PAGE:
Embracing the Power of the Winter Solstice to Heal Self and Others

©Jane A. Simington, PhD. 2017

 

The darkest day or the longest night of the year is near. This annual planetary event is known as the Winter Solstice, and occurs this year on December 21. At the Winter Solstice, the sun begins to return, shifting the balance of dark and light, bringing promises of increasing warmth and new beginnings.

 

  • This is a powerful time to reflect on our seen and unseen darkness, so we can release some of that pain.
  • As we come to the close of this year, let us heal our emotions and spirits and thus release the darkness within ourselves to make room for the returning light that can bring with it, and fill us with, what it is we desire to manifest in 2018.

1. Embrace the calmness of winter evenings and nights. As you sit alone in the darkness, allow yourself to feel the peace within the stillness. The quiet calm of a long winter’s night provides a great opportunity to look within and nurture Spirit Connections. Acknowledge how much energy gets poured into the external preparations for the winter holidays and then use the stillness of a quiet calm winter night to honor your inner world, and to refresh and renew your Spirit.

2. Reflect on the need for change. As the sun changes course, ponder the direction of your life and determine if you need to, and/or are ready to change direction.

 3. Awaken to higher consciousness. The return of the sun following the Winter Solstice has long been compared to the growth of inner light and thus, to the awakening of higher levels of consciousness. As we shed our darkness and brighten our inner light, we are more able to contribute to the healing so needed in our world; and by so doing, we honor the energy of the Winter Solstice.

4. Connect with Universal Energies, Spirit Guides and Angels. Many spiritual masters teach that the Solstice is a time when there is an increased alignment between the Earth and the other Universes, creating an opening that allows for easier entry of Spiritual Guides and Angels “bending near the earth to touch their harps of gold,” and thus increasing the possibility of our prayers to be heard and answered in more immediate and miraculous ways.

 5. Enjoy the Celebrations of the Season. Since ancient times, the returning of light has been held as a sacred time of the year and marked with festivals and celebrations.

6. While it is unclear for how long people have been celebrating the Winter Solstice, we know that ancient stone structures were designed to align perfectly with the sun at dawn and dusk, during the solstices. Some believe that the Winter Solstice was more important to the people who constructed the Neolithic stone structures, than was the Summer Solstice, for their livelihood depended upon the returning sun. Stonehenge located in the south of England, is aligned on a sight-line that points to the Winter Solstice sunset. New Grange, in Ireland, points to the Winter Solstice sunrise. The Winter Solstice was a time when most cattle were slaughtered (so they would not have to be fed during the winter) and, most of the wine and beer were ready for consumption. That in itself seems like a great reason to celebrate the season.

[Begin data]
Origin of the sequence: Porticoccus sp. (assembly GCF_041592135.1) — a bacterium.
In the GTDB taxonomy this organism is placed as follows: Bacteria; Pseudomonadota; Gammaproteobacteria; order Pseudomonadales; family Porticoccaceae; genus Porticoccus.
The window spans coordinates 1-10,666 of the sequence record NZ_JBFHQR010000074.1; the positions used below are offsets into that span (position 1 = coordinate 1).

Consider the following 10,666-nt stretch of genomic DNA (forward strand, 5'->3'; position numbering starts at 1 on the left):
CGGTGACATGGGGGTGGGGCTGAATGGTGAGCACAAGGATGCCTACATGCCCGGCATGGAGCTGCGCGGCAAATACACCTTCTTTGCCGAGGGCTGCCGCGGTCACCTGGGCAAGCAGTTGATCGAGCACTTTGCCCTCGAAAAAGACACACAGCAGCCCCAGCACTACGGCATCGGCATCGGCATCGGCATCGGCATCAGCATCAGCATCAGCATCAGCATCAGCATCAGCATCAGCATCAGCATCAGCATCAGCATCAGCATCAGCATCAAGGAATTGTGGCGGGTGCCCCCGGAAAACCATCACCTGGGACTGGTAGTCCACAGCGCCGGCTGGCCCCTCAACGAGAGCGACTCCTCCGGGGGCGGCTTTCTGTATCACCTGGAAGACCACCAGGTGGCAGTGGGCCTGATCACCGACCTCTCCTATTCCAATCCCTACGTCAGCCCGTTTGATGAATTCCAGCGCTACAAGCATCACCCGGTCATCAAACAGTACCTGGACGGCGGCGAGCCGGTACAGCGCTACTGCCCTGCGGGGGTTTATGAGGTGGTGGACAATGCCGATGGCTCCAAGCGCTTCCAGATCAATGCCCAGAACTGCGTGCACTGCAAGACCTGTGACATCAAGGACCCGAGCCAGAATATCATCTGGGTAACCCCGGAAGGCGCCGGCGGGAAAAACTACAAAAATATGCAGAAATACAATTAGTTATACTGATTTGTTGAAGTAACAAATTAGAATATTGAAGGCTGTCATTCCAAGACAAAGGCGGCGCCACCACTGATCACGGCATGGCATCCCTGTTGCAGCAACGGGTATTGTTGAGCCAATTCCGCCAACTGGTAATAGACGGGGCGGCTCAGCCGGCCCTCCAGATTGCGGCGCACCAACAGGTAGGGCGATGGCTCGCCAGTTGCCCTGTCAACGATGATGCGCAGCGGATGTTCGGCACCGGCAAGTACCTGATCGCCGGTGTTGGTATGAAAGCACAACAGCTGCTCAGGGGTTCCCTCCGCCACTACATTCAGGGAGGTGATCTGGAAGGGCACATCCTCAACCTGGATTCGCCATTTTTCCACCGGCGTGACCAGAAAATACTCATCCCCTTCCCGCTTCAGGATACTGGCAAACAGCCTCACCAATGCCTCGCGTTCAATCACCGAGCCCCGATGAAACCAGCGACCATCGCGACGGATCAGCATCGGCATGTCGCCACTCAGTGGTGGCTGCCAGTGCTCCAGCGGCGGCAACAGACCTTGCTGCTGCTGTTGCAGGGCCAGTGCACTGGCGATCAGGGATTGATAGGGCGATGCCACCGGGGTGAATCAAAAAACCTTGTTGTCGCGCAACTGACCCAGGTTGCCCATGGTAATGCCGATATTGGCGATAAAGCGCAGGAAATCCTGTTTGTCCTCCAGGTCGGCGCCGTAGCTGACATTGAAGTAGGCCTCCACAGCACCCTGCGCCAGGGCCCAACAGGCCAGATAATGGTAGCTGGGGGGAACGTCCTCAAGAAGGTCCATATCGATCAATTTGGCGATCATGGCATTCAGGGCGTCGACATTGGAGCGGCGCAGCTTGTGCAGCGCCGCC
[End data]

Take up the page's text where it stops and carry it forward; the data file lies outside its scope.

7. Wear Amber The ancients thought Amber to be a power stone, for they believed this fossilized resin trapped the sun. They wore it to maintain their personal power and to draw the power of the sun god into their lives.

8. Use the Power of Light and Fire. Mid-winter was a time of concern for our ancestors. They believed the darkness to be filled with dark spirits. To keep them at bay, they lit many candles and built their fires high. They swept their homes with pine branches to cleanse it of darkness and to make room for good luck and prosperity.

 

 

Revisiting the teachings surrounding these seven ways to honor the Solstice can help use the power of the solstice energy to rekindle our inner light and to help brighten the glow in those we walk beside in both our personal and professional lives.

 

I wish you a joyous Solstice and a very blessed holiday season.

 

Celebrating the Autumnal Equinox

Celebrating the Autumnal Equinox
©Jane A. Simington PhD

Summer has ended and during this week we are in the energy of the Autumnal Equinox. Since ancient times, the Earth’s Peoples have re-enacted rituals to draw in the energies of these days believing that during the equinoxes, the universes are more directly in line; and thus celebrations of gratitude as well as rituals for supplication were more likely to be received and responded to by the heavens. According to NASA, there is indeed a change in geometric activity that takes place during the September Equinox. These changes actually increase the chances, for those of us who live in the higher regions of the Northern Hemisphere, to view the Northern Lights.


No matter how far removed we are from the soil and the smells and colors of this beautiful season, each of us is affected by the movements of the planets; and thus each of us can purposefully harness the energies of these days for our own life shifts. Here are some ways to draw into your own as well as into your groups, the power available to each of us during the Autumnal Equinox. Remember that rituals and ceremony do not have to be observed following any particular tradition or religious ceremony. In my experience, the best outcomes of any ceremony are achieved when they result from actions based on pure intentions that flow from my own Spirit to serve my personal needs and those of my groups.

 

  1. Examine the Balance in Life

This year the official day of the Autumnal Equinox is September 22. On that day the hours of daytime and nighttime are relatively the same. This has long been interpreted to mean that during this short period of time the world is in balance. Metaphorically, we can use this time to determine and re-establish the balance in our own lives.